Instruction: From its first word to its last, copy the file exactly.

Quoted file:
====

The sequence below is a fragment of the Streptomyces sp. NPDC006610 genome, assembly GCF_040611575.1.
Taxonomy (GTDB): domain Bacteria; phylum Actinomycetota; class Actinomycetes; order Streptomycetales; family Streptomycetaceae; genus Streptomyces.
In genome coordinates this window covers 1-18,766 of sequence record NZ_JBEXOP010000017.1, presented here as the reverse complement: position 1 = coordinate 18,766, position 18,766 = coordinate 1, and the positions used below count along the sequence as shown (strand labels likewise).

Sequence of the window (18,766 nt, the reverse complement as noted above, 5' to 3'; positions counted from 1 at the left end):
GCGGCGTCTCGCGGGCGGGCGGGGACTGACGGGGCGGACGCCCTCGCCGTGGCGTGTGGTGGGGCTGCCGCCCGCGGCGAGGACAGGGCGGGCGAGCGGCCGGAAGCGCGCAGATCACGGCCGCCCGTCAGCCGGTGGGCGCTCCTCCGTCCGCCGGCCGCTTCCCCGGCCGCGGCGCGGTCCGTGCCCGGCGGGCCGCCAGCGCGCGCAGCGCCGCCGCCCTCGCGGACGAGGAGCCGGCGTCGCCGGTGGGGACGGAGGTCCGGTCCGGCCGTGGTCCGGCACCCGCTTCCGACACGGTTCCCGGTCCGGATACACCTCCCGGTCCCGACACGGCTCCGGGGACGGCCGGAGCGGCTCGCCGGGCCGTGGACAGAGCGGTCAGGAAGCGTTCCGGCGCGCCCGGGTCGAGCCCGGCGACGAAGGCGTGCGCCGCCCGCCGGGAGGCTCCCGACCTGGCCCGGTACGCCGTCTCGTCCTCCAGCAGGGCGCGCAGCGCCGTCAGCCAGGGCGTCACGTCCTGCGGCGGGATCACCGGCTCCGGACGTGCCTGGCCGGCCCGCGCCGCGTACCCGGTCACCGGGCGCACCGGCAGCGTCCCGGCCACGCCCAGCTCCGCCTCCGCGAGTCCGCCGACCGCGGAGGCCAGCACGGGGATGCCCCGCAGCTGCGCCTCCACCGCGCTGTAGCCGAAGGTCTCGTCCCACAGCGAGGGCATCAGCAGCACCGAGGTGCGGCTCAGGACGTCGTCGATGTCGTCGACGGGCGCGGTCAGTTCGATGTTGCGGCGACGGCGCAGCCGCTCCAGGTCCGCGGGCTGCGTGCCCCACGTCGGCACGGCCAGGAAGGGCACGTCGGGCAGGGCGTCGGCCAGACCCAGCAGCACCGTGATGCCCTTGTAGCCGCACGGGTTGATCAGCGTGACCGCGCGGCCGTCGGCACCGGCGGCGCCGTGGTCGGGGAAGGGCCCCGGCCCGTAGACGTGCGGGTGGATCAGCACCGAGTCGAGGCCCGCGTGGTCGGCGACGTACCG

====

The sequence below is a fragment of the Streptomyces sp. NPDC006610 genome, assembly GCF_040611575.1.
Taxonomy (GTDB): domain Bacteria; phylum Actinomycetota; class Actinomycetes; order Streptomycetales; family Streptomycetaceae; genus Streptomyces.
In genome coordinates this window covers 1-18,766 of sequence record NZ_JBEXOP010000017.1, presented here as the reverse complement: position 1 = coordinate 18,766, position 18,766 = coordinate 1, and the positions used below count along the sequence as shown (strand labels likewise).

Sequence of the window (18,766 nt, the reverse complement as noted above, 5' to 3'; positions counted from 1 at the left end):
GCGGCGTCTCGCGGGCGGGCGGGGACTGACGGGGCGGACGCCCTCGCCGTGGCGTGTGGTGGGGCTGCCGCCCGCGGCGAGGACAGGGCGGGCGAGCGGCCGGAAGCGCGCAGATCACGGCCGCCCGTCAGCCGGTGGGCGCTCCTCCGTCCGCCGGCCGCTTCCCCGGCCGCGGCGCGGTCCGTGCCCGGCGGGCCGCCAGCGCGCGCAGCGCCGCCGCCCTCGCGGACGAGGAGCCGGCGTCGCCGGTGGGGACGGAGGTCCGGTCCGGCCGTGGTCCGGCACCCGCTTCCGACACGGTTCCCGGTCCGGATACACCTCCCGGTCCCGACACGGCTCCGGGGACGGCCGGAGCGGCTCGCCGGGCCGTGGACAGAGCGGTCAGGAAGCGTTCCGGCGCGCCCGGGTCGAGCCCGGCGACGAAGGCGTGCGCCGCCCGCCGGGAGGCTCCCGACCTGGCCCGGTACGCCGTCTCGTCCTCCAGCAGGGCGCGCAGCGCCGTCAGCCAGGGCGTCACGTCCTGCGGCGGGATCACCGGCTCCGGACGTGCCTGGCCGGCCCGCGCCGCGTACCCGGTCACCGGGCGCACCGGCAGCGTCCCGGCCACGCCCAGCTCCGCCTCCGCGAGTCCGCCGACCGCGGAGGCCAGCACGGGGATGCCCCGCAGCTGCGCCTCCACCGCGCTGTAGCCGAAGGTCTCGTCCCACAGCGAGGGCATCAGCAGCACCGAGGTGCGGCTCAGGACGTCGTCGATGTCGTCGACGGGCGCGGTCAGTTCGATGTTGCGGCGACGGCGCAGCCGCTCCAGGTCCGCGGGCTGCGTGCCCCACGTCGGCACGGCCAGGAAGGGCACGTCGGGCAGGGCGTCGGCCAGACCCAGCAGCACCGTGATGCCCTTGTAGCCGCACGGGTTGATCAGCGTGACCGCGCGGCCGTCGGCACCGGCGGCGCCGTGGTCGGGGAAGGGCCCCGGCCCGTAGACGTGCGGGTGGATCAGCACCGAGTCGAGGCCCGCGTGGTCGGCGACGTACCG